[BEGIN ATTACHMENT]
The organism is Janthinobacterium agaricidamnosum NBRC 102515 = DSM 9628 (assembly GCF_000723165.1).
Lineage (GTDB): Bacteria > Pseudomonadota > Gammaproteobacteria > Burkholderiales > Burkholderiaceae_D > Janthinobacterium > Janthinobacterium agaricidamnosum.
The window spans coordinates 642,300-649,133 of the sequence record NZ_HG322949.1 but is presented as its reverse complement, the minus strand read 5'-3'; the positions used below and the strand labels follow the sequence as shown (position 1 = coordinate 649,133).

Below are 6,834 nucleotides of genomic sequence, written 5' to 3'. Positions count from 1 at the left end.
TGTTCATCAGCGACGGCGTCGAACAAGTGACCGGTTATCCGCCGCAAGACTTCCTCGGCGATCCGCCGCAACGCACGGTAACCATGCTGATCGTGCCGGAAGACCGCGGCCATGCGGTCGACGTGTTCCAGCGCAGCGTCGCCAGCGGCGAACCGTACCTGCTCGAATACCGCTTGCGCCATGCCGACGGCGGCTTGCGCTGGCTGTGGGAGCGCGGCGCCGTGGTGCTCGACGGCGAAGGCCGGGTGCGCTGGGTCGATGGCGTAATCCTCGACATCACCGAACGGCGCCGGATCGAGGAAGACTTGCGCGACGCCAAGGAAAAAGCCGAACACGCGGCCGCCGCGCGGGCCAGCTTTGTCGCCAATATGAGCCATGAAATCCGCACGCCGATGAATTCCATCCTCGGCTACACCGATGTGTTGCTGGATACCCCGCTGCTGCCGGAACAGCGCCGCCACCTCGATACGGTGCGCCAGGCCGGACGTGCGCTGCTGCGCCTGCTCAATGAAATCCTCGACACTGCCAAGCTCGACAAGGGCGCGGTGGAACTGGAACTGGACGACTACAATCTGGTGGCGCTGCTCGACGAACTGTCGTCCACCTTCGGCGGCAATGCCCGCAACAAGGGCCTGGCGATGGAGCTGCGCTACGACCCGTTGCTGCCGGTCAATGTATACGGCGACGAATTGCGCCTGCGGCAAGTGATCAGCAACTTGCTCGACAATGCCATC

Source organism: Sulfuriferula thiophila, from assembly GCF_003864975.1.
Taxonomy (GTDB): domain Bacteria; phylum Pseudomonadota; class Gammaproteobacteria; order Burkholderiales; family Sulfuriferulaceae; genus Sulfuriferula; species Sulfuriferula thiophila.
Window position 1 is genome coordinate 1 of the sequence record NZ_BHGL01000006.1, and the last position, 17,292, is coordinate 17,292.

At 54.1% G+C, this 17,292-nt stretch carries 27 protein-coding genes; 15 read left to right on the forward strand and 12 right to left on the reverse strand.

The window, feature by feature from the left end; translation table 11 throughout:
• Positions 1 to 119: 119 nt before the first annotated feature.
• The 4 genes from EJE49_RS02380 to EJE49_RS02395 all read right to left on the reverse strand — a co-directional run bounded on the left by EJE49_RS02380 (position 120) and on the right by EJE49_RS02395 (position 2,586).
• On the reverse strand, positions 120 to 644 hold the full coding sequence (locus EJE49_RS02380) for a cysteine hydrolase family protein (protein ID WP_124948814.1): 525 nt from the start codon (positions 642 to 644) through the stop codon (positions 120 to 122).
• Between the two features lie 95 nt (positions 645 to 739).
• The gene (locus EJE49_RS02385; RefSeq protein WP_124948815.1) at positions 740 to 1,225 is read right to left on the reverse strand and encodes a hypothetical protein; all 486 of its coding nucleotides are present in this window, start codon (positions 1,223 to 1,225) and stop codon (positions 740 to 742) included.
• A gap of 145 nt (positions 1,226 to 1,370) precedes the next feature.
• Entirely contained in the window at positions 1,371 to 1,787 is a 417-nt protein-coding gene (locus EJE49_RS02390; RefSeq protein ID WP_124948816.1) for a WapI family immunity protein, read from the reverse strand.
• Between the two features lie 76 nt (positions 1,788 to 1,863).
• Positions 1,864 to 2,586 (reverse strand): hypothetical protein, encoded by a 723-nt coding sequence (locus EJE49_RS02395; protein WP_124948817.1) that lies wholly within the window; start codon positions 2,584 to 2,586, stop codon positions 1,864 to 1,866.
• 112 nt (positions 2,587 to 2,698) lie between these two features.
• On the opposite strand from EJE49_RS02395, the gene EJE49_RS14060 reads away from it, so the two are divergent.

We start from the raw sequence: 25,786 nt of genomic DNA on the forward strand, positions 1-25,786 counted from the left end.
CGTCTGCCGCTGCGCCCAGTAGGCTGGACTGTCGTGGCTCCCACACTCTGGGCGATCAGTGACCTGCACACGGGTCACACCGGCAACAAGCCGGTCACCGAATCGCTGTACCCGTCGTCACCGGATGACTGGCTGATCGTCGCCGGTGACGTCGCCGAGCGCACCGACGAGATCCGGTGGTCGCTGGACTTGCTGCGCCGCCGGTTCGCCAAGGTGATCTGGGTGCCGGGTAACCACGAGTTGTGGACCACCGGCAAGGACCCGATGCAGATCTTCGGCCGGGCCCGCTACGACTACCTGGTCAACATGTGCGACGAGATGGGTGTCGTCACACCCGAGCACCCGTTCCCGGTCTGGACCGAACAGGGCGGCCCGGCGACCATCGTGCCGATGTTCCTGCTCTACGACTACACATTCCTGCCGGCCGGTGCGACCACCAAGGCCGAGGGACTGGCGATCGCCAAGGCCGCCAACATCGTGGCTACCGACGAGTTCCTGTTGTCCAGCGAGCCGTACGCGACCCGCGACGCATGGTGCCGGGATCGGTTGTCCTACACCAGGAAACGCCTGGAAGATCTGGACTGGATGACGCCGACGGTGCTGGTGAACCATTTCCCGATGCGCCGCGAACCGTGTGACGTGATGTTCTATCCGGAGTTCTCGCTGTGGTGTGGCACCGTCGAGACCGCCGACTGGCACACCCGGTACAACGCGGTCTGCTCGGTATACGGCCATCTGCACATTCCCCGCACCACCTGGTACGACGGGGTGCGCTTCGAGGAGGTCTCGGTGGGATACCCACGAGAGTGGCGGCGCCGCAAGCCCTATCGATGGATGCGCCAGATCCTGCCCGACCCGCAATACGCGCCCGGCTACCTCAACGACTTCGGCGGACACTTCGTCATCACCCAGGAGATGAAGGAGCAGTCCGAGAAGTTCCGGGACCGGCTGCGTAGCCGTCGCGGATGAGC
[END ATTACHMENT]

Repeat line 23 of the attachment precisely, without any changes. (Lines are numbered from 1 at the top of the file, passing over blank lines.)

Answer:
CGTCTGCCGCTGCGCCCAGTAGGCTGGACTGTCGTGGCTCCCACACTCTGGGCGATCAGTGACCTGCACACGGGTCACACCGGCAACAAGCCGGTCACCGAATCGCTGTACCCGTCGTCACCGGATGACTGGCTGATCGTCGCCGGTGACGTCGCCGAGCGCACCGACGAGATCCGGTGGTCGCTGGACTTGCTGCGCCGCCGGTTCGCCAAGGTGATCTGGGTGCCGGGTAACCACGAGTTGTGGACCACCGGCAAGGACCCGATGCAGATCTTCGGCCGGGCCCGCTACGACTACCTGGTCAACATGTGCGACGAGATGGGTGTCGTCACACCCGAGCACCCGTTCCCGGTCTGGACCGAACAGGGCGGCCCGGCGACCATCGTGCCGATGTTCCTGCTCTACGACTACACATTCCTGCCGGCCGGTGCGACCACCAAGGCCGAGGGACTGGCGATCGCCAAGGCCGCCAACATCGTGGCTACCGACGAGTTCCTGTTGTCCAGCGAGCCGTACGCGACCCGCGACGCATGGTGCCGGGATCGGTTGTCCTACACCAGGAAACGCCTGGAAGATCTGGACTGGATGACGCCGACGGTGCTGGTGAACCATTTCCCGATGCGCCGCGAACCGTGTGACGTGATGTTCTATCCGGAGTTCTCGCTGTGGTGTGGCACCGTCGAGACCGCCGACTGGCACACCCGGTACAACGCGGTCTGCTCGGTATACGGCCATCTGCACATTCCCCGCACCACCTGGTACGACGGGGTGCGCTTCGAGGAGGTCTCGGTGGGATACCCACGAGAGTGGCGGCGCCGCAAGCCCTATCGATGGATGCGCCAGATCCTGCCCGACCCGCAATACGCGCCCGGCTACCTCAACGACTTCGGCGGACACTTCGTCATCACCCAGGAGATGAAGGAGCAGTCCGAGAAGTTCCGGGACCGGCTGCGTAGCCGTCGCGGATGAGC